Incidence of AD may decline in the early 90s for men, later for women: The Cache County study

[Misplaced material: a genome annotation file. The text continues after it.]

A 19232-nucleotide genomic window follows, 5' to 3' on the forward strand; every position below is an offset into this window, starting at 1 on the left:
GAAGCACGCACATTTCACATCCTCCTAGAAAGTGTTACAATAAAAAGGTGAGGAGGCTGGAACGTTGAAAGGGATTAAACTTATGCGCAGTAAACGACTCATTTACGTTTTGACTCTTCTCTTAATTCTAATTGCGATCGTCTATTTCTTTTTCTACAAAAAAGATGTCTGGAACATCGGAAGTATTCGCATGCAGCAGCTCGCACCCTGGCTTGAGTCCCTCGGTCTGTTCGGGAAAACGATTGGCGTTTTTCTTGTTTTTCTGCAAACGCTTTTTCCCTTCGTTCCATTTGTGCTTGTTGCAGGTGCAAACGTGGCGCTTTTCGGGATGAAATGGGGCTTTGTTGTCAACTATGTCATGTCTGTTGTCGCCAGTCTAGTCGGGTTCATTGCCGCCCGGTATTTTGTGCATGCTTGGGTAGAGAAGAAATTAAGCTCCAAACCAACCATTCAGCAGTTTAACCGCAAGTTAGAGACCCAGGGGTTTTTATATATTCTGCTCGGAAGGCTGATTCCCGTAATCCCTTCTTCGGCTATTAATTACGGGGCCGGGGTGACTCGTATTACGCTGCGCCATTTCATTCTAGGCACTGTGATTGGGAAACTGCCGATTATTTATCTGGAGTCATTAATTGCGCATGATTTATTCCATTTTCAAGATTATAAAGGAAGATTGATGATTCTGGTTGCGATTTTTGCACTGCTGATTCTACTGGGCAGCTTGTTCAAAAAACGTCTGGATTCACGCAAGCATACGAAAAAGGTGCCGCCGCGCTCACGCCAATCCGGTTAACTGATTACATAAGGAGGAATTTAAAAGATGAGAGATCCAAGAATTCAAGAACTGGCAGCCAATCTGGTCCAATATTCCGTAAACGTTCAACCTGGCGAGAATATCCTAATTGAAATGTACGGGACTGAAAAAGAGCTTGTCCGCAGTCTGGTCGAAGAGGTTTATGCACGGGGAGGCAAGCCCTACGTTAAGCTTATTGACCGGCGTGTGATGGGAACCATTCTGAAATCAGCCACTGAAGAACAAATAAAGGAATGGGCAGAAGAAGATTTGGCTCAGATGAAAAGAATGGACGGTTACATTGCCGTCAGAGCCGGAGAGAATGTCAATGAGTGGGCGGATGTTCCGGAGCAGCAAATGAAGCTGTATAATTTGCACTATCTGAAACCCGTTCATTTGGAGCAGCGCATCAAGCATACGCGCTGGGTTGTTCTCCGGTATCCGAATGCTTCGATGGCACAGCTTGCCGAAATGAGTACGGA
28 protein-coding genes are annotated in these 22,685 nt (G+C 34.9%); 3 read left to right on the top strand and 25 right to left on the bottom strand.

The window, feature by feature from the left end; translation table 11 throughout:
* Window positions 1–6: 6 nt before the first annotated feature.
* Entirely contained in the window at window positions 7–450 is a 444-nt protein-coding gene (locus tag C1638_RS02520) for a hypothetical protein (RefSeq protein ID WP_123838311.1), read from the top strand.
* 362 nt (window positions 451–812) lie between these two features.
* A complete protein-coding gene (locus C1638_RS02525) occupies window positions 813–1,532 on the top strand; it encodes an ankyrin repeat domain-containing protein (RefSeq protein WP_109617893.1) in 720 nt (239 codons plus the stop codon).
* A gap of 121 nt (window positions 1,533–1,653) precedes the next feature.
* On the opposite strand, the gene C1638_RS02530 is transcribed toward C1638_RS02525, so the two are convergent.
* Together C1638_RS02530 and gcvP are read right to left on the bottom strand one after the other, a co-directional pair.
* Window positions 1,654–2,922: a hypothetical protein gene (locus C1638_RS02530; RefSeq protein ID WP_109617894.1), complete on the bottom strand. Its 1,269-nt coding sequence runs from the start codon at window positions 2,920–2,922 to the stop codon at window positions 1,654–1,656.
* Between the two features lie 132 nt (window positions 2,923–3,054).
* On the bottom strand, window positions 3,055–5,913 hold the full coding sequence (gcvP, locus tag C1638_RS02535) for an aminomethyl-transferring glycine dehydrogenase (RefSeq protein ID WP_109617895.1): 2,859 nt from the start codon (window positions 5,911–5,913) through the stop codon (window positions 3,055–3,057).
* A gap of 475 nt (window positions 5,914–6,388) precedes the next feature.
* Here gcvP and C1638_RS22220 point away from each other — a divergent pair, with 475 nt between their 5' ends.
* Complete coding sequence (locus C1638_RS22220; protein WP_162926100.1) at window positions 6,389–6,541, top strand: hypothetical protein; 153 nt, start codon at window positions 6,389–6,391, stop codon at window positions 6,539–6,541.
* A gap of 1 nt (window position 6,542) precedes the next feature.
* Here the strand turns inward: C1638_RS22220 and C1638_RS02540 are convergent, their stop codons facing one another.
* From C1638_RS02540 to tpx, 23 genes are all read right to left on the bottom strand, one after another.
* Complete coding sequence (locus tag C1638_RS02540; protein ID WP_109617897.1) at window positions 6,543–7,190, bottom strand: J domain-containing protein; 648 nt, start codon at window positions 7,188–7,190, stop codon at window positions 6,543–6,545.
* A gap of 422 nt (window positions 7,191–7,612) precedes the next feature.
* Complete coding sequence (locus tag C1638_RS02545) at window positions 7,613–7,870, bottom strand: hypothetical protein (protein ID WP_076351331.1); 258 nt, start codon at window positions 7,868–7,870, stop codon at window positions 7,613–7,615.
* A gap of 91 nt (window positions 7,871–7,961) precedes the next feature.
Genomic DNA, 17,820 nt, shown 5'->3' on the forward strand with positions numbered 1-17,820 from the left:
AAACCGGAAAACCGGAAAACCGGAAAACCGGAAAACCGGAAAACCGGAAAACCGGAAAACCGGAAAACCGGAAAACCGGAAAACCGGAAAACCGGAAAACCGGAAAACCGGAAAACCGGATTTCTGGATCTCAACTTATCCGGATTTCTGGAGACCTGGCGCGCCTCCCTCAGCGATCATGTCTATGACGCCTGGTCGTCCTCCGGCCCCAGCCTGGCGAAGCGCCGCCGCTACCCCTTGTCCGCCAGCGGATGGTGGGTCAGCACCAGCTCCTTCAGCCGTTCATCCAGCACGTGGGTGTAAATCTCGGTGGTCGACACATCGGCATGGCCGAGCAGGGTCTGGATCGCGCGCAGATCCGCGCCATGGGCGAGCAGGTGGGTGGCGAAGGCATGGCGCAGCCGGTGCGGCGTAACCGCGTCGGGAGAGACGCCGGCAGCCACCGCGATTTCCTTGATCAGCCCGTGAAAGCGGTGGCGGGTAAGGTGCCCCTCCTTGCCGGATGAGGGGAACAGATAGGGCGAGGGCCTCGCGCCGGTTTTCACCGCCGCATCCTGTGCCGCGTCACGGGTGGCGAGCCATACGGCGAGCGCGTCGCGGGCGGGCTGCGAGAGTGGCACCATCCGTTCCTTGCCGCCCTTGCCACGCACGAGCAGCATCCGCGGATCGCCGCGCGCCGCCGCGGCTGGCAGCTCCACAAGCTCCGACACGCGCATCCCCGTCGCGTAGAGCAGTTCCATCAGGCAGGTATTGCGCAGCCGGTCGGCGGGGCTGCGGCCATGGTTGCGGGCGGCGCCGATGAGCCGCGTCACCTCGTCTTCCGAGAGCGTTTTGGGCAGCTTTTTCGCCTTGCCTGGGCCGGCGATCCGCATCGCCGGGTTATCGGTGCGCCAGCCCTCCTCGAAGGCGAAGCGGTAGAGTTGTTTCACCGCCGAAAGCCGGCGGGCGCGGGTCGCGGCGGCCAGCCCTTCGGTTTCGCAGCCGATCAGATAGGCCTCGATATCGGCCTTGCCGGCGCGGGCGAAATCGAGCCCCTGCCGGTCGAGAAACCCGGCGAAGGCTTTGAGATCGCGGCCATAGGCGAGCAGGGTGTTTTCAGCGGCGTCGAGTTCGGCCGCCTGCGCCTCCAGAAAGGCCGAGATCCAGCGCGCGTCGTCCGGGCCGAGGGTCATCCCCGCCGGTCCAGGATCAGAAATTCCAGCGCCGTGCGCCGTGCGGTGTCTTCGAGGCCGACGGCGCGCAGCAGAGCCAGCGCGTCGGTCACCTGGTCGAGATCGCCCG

Objectives: To characterize the incidence of AD among the elderly population of Cache County, UT, noted for its longevity and high response rates; to explore sex differences; and to examine whether AD incidence plateaus or declines in extreme old age.Methods: Using a multistage screening process in 1998 and 1999, and reexamining 122 individuals who had been identified 3 years earlier as cognitively compromised but not demented, the authors found 185 individuals with incident dementia (123 with AD) among 3,308 participants who contributed 10,541 person-years of observation. Adjusting for nonresponse and screening sensitivity, the authors estimated the incidence of dementia and of AD for men and women in 3-year age intervals. Multivariate discrete time survival analysis was used to examine influences of age, sex, education, and genotype at APOE, as well as interactions of these factors.Results: The incidence of both dementia and AD increased almost exponentially until ages 85 to 90, but appeared to decline after age 93 for men and 97 for women. A statistical interaction between age and the presence of two APOE-e4 alleles indicated acceleration in onset of AD with this genotype; the interaction of age and one e4 suggested more modest acceleration. A statistical interaction of sex and age indicated greater incidence of AD in women than in men after age 85.Conclusions: The incidence of AD in the Cache County population increased with advancing age, but then peaked and declined among the extremely old. The presence of APOE-e4 alleles accelerated onset of AD, but did not appreciably alter lifetime incidence apparent over a span of 100 years.